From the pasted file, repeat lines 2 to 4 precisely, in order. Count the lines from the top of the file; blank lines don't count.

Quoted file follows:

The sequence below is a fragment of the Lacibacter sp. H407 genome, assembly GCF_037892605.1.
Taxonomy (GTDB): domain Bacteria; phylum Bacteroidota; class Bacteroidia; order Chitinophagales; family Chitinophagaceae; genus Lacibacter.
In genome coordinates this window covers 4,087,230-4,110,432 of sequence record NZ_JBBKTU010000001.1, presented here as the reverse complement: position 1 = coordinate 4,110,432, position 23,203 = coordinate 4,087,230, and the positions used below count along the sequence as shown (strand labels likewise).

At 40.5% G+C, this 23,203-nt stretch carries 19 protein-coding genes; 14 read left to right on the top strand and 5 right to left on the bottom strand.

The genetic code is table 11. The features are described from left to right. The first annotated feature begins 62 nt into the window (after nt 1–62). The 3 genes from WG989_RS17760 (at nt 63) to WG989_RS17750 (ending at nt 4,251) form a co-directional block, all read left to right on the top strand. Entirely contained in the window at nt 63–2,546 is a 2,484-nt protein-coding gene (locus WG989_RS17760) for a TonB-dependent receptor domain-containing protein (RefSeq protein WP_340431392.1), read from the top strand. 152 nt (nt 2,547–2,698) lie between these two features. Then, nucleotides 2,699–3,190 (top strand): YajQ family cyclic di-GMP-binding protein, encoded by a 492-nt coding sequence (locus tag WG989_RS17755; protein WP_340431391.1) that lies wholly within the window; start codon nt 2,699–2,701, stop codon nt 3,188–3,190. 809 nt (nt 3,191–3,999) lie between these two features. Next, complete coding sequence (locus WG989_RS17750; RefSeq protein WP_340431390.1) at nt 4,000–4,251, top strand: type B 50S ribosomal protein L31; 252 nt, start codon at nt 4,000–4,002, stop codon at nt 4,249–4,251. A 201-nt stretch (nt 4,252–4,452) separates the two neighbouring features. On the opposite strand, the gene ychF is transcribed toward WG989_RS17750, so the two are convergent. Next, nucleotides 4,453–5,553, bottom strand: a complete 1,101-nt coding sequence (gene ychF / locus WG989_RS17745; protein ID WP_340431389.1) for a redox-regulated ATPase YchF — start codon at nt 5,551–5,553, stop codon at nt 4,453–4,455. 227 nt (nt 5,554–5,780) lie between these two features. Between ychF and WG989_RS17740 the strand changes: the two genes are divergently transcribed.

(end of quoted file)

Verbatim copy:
Taxonomy (GTDB): domain Bacteria; phylum Bacteroidota; class Bacteroidia; order Chitinophagales; family Chitinophagaceae; genus Lacibacter.
In genome coordinates this window covers 4,087,230-4,110,432 of sequence record NZ_JBBKTU010000001.1, presented here as the reverse complement: position 1 = coordinate 4,110,432, position 23,203 = coordinate 4,087,230, and the positions used below count along the sequence as shown (strand labels likewise).

At 40.5% G+C, this 23,203-nt stretch carries 19 protein-coding genes; 14 read left to right on the top strand and 5 right to left on the bottom strand.